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Uzbekistan Weekly Roundup

Uzbekistan wound up 2010 still quarrelling with its neighbors over water, energy, and security issues. Tashkent cut off gas supplies to Kyrgyzstan, which is still struggling to recover from political and ethnic unrest, and provided only 72,000 cubic meters per day instead of the usual 90,000 cubic meters, Radio Liberty/Radio Free Europe (RFE/RL) reported. The reason is that Kyrgyzstan hasn't paid its bills. At year’s end, Kyrgyz officials planned to meet with their Uzbek counterparts to try to persuade them to reduce their price from $250 to $140 per 1,000 cubic meters, much lower than the market price in the region, and considerably lower than in Europe.

Tajikistan has been trying to address its critical power shortage with plans for hydropower stations that have drawn Uzbekistan's ire over the possible reduction in water supply for its irrigation-intensive cotton industry. Tajikistan turned to neighboring Iran for help in construction of the Sangtuda-2 hydropower plant, and Iran flew 75 tons of mainly electronic equipment to be used in the project on December 29, RFE/RL reported. The more expensive method of air freight was used because efforts to ship via rail have been obstructed by Uzbekistan throughout the year. Tajikistan says this year 2,000 rail cars with construction materials bound for their country were unable to pass through Uzbekistan; of these, 20 were sent by Iran for Sangtuda-2.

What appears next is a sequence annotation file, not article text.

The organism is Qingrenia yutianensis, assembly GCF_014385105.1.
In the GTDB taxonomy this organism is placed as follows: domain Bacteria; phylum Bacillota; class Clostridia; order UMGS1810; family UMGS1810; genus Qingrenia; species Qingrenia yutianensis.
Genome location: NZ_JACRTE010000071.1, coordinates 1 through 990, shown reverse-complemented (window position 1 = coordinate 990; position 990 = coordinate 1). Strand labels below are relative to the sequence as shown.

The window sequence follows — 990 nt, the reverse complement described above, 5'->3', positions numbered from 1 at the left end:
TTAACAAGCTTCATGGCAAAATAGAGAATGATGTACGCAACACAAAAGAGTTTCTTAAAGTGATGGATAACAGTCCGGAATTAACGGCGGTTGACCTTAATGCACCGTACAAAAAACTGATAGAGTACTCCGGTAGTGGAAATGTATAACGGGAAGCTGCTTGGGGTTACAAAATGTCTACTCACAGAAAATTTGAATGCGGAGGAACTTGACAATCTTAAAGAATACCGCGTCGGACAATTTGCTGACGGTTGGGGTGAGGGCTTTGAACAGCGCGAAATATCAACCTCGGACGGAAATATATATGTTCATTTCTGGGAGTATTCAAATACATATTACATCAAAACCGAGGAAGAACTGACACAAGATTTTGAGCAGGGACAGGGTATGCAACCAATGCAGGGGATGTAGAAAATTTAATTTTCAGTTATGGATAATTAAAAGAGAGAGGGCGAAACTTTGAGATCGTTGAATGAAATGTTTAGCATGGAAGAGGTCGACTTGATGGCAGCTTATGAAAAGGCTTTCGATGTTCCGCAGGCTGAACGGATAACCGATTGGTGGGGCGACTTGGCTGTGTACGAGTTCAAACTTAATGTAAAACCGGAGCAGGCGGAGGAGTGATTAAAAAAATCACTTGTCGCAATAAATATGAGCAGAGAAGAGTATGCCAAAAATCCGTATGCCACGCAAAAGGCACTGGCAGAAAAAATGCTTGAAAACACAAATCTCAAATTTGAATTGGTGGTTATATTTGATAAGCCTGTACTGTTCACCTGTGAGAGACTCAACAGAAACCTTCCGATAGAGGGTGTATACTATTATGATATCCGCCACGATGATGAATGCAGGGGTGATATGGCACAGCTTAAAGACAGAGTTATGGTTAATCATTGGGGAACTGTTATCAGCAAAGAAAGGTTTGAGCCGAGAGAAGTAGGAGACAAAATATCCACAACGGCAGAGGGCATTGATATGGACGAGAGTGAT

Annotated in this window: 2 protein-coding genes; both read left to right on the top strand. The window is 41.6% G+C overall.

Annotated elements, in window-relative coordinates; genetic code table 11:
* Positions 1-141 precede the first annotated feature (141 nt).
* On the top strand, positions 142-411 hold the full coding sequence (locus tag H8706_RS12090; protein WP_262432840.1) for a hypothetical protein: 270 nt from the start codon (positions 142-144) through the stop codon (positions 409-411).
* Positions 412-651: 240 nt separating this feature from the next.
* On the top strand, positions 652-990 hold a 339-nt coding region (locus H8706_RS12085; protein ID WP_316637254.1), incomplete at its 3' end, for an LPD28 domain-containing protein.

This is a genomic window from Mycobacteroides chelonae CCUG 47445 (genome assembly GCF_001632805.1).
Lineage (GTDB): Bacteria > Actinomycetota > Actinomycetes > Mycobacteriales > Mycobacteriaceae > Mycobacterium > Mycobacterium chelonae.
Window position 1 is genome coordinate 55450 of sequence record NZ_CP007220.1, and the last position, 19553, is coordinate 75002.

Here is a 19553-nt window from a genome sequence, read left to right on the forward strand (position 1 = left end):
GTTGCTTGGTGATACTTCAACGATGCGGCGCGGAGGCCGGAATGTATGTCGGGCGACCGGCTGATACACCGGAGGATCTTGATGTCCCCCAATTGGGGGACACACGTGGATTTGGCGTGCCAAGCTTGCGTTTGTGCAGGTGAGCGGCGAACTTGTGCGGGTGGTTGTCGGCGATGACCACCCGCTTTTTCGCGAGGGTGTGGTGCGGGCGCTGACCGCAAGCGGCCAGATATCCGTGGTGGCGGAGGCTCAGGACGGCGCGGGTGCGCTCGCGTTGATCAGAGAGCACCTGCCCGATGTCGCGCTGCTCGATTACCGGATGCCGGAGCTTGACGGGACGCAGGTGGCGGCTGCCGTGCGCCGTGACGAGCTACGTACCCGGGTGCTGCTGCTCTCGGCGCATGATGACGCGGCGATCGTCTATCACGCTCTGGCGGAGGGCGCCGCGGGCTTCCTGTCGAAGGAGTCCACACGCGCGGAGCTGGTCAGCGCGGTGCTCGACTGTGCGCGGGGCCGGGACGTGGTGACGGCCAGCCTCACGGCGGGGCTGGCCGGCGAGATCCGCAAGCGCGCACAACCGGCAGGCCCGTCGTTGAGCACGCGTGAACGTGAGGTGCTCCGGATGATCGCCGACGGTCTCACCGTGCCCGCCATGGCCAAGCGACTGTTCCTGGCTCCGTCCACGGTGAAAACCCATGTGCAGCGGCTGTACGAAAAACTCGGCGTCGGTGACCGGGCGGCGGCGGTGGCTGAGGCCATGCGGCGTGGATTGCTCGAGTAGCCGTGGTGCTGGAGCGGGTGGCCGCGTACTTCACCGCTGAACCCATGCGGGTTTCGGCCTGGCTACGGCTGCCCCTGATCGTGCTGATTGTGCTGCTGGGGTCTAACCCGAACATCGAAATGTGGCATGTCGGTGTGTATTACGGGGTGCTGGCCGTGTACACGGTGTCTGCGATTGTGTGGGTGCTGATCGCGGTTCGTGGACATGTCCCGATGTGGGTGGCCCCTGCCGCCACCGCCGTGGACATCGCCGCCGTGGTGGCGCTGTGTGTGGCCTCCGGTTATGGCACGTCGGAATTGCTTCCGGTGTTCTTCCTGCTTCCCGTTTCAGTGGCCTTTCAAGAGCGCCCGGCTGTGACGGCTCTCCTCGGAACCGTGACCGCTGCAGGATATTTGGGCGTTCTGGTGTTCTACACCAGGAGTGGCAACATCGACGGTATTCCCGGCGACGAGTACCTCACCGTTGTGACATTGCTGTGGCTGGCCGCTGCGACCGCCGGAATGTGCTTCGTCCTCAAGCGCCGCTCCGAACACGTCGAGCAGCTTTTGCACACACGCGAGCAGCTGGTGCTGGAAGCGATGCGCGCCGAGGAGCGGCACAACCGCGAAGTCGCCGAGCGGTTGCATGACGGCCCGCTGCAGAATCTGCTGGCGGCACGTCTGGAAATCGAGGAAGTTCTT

Tajikistan continues to detain suspects they say are members of the banned Islamic Movement of Uzbekistan (IMU), RFE/RL reported December 22. Dushanbe says the IMU members were trained as terrorists in camps abroad and are now infiltrating the region. Authorities in Sughd Province of Tajikistan say IMU activity has increased; 21 of 33 suspected IMU detained in Sughd are residents of Istaravshan. Five suspects were killed in the Isfara district of Sughd late last year.